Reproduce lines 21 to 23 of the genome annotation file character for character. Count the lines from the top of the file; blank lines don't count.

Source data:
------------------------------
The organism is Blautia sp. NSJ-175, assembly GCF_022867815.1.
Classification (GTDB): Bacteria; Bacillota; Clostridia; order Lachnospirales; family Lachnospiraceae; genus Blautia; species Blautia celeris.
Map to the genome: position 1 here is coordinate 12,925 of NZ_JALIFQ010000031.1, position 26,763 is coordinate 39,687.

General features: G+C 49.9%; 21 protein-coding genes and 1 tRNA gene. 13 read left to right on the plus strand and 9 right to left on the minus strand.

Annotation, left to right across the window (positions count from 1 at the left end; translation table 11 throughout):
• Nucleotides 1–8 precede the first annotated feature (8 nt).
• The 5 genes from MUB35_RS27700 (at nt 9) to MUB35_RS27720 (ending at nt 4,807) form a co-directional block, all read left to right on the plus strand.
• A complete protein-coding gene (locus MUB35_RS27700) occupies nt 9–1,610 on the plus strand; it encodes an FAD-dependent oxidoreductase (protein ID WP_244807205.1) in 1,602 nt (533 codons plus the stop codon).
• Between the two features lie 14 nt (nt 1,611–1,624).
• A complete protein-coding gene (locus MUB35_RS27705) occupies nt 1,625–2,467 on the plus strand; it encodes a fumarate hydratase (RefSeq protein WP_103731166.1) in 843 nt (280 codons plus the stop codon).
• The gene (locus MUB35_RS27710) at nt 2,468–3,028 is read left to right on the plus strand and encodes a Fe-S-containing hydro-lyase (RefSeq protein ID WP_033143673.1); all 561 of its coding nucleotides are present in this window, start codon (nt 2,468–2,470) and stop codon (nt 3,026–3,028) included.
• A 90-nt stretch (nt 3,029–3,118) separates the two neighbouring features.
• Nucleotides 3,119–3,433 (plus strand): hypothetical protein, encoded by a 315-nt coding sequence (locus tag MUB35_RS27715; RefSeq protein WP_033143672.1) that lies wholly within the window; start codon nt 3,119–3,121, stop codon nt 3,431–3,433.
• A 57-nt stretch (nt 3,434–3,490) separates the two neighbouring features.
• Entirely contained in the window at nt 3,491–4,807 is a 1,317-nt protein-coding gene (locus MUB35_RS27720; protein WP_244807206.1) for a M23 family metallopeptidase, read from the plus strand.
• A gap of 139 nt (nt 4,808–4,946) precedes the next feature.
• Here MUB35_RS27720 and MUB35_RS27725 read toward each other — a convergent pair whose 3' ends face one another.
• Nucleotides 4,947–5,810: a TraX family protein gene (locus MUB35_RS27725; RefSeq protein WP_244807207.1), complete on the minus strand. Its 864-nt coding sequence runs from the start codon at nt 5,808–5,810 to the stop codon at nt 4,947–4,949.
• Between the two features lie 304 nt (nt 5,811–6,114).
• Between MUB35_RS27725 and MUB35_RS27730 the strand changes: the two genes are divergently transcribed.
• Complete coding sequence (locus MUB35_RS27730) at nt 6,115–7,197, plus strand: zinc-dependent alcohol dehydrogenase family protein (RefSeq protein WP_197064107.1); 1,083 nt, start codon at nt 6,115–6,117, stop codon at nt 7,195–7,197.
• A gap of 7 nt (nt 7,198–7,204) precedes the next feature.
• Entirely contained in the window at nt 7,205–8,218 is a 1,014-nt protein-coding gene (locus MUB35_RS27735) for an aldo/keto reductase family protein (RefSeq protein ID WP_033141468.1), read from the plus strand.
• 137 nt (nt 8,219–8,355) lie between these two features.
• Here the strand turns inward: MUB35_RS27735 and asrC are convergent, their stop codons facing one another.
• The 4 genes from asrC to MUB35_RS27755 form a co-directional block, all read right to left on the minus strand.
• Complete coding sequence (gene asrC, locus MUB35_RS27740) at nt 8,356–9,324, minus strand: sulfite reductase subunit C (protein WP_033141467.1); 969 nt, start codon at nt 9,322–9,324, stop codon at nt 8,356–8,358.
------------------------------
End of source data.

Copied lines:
• Complete coding sequence (locus MUB35_RS27730) at nt 6,115–7,197, plus strand: zinc-dependent alcohol dehydrogenase family protein (RefSeq protein WP_197064107.1); 1,083 nt, start codon at nt 6,115–6,117, stop codon at nt 7,195–7,197.
• A gap of 7 nt (nt 7,198–7,204) precedes the next feature.
• Entirely contained in the window at nt 7,205–8,218 is a 1,014-nt protein-coding gene (locus MUB35_RS27735) for an aldo/keto reductase family protein (RefSeq protein ID WP_033141468.1), read from the plus strand.